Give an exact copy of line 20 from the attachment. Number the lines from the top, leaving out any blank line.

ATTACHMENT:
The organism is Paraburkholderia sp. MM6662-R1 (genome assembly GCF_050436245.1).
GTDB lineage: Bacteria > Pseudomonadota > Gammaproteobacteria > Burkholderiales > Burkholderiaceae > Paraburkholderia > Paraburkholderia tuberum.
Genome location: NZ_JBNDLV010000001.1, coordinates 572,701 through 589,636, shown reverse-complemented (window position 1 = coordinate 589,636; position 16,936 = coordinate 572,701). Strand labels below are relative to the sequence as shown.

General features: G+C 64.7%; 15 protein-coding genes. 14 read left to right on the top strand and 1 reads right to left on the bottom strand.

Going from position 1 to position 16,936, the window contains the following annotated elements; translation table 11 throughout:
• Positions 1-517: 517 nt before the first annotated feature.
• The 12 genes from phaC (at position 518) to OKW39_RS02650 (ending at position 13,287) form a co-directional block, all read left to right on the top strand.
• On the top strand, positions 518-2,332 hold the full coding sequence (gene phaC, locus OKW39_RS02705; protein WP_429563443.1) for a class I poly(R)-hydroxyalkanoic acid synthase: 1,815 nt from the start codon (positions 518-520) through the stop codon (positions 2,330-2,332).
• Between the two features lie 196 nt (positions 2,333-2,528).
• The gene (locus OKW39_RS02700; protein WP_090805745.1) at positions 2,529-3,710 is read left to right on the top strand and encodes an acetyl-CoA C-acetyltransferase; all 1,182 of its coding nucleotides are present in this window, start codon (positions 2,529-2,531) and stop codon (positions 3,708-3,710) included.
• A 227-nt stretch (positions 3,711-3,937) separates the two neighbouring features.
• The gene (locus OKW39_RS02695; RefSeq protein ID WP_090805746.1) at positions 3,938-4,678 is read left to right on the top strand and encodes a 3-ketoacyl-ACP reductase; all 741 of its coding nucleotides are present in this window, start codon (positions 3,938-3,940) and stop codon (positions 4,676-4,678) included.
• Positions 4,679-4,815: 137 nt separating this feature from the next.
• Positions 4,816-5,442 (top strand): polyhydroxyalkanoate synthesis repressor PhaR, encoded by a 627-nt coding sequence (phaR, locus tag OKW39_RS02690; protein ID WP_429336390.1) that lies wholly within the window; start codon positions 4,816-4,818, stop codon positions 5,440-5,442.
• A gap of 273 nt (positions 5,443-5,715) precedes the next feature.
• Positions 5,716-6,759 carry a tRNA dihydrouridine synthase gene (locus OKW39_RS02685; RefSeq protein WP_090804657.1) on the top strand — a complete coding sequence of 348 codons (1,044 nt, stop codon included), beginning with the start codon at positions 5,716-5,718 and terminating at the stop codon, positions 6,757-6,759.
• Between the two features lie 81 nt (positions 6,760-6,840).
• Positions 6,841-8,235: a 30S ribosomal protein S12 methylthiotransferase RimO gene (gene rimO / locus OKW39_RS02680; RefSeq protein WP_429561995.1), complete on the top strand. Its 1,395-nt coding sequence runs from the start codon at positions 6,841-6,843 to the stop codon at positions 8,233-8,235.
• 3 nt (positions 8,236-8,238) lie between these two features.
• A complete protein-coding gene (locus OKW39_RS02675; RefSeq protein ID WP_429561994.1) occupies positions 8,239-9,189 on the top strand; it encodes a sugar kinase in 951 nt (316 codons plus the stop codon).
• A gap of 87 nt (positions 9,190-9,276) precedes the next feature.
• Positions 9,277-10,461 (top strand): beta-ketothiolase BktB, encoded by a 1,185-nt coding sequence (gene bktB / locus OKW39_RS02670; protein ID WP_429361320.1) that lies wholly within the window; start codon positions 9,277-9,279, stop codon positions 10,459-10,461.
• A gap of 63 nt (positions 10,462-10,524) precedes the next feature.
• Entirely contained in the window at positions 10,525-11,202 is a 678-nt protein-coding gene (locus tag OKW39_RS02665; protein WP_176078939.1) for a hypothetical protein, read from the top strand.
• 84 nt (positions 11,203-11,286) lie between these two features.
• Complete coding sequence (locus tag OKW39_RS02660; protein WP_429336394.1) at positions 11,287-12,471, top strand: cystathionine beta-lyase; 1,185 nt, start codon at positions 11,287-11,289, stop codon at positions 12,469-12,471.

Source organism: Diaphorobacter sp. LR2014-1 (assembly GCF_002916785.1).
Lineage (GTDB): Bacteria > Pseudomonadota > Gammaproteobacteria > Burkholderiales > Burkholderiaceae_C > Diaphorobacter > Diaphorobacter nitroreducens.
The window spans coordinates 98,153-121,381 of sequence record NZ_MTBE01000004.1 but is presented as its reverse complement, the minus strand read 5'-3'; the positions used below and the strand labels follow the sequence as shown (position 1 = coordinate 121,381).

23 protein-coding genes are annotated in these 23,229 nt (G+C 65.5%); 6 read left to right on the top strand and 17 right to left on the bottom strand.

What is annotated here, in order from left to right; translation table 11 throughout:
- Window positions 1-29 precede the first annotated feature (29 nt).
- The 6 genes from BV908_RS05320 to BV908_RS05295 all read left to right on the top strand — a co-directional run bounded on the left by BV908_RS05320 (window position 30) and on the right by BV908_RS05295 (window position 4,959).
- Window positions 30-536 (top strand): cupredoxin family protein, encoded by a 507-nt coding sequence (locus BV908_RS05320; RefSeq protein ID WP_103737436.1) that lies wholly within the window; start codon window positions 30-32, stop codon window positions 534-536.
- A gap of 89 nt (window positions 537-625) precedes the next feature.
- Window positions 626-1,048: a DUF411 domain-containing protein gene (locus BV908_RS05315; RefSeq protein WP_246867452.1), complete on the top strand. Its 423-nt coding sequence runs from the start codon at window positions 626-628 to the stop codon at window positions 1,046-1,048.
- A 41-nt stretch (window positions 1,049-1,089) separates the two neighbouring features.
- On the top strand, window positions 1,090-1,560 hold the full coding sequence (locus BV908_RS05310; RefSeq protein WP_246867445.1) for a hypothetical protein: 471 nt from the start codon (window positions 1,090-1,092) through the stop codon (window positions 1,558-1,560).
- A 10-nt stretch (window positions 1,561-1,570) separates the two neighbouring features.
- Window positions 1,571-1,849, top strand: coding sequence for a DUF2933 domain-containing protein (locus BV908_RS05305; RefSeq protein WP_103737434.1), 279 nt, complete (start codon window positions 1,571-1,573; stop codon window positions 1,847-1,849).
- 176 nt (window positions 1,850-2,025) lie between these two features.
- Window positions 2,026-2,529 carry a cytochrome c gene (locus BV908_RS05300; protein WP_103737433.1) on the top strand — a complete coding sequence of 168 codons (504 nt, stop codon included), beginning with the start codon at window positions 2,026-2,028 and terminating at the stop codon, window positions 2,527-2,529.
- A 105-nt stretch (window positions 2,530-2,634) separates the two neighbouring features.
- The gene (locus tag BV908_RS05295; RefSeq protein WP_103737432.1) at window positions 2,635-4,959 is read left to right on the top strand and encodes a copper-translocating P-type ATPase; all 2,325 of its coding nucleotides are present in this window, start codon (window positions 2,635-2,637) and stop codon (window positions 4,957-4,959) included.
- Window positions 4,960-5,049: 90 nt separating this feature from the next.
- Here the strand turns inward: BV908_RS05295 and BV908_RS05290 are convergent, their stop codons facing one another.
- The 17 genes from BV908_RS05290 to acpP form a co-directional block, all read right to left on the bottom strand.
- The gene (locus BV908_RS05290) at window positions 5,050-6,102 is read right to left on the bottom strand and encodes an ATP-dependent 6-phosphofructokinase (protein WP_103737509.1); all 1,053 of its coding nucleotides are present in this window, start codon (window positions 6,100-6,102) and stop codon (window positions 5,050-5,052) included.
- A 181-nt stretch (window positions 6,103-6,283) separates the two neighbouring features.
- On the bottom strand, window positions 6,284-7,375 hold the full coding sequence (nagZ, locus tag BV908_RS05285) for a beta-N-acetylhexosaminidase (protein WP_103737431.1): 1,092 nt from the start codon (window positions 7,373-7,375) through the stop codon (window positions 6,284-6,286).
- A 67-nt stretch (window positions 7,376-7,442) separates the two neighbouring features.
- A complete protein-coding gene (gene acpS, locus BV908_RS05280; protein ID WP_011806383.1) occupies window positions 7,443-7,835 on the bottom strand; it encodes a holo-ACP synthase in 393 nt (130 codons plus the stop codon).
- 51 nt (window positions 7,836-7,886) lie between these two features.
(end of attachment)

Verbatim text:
• A complete protein-coding gene (locus OKW39_RS02675; RefSeq protein ID WP_429561994.1) occupies positions 8,239-9,189 on the top strand; it encodes a sugar kinase in 951 nt (316 codons plus the stop codon).